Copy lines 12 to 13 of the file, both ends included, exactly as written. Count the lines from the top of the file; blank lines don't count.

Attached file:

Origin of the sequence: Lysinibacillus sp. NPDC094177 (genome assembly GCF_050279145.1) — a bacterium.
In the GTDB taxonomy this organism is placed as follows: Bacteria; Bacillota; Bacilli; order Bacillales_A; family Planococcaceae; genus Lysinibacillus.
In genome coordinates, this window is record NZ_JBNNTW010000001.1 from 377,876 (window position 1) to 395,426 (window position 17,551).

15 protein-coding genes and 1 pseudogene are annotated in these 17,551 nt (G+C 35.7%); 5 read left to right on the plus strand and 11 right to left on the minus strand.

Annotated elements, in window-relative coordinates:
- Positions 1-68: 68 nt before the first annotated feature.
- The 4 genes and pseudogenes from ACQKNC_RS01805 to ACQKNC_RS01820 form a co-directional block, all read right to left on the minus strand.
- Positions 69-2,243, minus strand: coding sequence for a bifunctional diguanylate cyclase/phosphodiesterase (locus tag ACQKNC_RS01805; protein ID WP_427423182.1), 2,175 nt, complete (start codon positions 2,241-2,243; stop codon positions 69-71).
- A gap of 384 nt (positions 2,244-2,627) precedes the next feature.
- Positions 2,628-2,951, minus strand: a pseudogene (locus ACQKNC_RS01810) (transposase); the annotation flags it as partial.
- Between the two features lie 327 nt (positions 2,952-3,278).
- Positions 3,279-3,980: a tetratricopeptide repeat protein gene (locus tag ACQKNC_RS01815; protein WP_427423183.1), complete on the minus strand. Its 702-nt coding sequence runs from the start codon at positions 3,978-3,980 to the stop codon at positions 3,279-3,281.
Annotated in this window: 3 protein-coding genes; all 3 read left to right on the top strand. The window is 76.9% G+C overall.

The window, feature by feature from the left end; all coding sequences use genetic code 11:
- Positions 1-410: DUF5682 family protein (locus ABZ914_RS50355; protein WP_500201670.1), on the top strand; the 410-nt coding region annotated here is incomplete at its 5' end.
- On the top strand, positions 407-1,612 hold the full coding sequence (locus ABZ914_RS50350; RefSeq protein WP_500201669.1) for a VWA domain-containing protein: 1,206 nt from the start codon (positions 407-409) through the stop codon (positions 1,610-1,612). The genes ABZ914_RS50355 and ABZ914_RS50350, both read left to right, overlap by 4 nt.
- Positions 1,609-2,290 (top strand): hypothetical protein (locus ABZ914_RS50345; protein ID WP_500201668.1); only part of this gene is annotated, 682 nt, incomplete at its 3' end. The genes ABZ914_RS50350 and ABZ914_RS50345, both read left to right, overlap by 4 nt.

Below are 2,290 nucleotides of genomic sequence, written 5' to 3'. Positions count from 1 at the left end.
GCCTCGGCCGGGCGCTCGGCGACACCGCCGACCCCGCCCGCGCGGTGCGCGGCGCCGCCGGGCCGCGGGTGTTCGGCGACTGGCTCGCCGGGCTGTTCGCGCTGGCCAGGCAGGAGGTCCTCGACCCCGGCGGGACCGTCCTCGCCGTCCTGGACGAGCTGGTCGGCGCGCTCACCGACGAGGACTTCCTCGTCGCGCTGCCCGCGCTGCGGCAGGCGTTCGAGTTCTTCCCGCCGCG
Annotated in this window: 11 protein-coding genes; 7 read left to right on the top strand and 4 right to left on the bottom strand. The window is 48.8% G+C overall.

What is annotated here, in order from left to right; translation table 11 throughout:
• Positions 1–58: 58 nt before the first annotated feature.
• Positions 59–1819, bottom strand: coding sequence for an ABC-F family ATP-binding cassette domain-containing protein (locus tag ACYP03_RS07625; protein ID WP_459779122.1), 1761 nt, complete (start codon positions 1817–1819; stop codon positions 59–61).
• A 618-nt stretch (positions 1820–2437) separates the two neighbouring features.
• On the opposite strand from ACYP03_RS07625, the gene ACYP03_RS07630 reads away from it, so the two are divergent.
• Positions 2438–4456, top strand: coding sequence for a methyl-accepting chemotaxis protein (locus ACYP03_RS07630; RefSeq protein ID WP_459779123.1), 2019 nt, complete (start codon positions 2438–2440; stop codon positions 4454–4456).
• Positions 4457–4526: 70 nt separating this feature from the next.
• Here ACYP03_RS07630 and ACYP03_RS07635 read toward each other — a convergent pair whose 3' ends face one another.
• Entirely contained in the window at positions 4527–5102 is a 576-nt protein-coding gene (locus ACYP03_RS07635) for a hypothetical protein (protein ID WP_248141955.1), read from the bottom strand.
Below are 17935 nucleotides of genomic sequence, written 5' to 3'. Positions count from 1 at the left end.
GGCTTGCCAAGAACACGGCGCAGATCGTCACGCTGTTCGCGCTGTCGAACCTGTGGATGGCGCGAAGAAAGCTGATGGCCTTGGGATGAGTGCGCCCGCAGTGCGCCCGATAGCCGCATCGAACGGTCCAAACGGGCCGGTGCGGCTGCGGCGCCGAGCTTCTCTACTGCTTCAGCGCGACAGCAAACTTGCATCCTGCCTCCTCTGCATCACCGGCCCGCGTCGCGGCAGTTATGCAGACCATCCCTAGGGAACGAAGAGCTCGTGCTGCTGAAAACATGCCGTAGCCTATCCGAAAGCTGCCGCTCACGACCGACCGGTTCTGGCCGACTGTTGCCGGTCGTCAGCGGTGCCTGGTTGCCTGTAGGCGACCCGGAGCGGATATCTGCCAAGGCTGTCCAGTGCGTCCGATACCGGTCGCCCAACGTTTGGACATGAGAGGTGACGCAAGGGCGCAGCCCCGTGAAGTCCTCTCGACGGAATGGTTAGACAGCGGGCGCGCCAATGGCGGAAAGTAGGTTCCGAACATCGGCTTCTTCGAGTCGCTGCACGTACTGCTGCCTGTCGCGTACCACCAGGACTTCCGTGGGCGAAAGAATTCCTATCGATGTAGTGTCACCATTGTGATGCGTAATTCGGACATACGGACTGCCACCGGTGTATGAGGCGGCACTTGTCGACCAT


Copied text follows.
- Positions 3,279-3,980: a tetratricopeptide repeat protein gene (locus tag ACQKNC_RS01815; protein WP_427423183.1), complete on the minus strand. Its 702-nt coding sequence runs from the start codon at positions 3,978-3,980 to the stop codon at positions 3,279-3,281.
Annotated in this window: 3 protein-coding genes; all 3 read left to right on the top strand. The window is 76.9% G+C overall.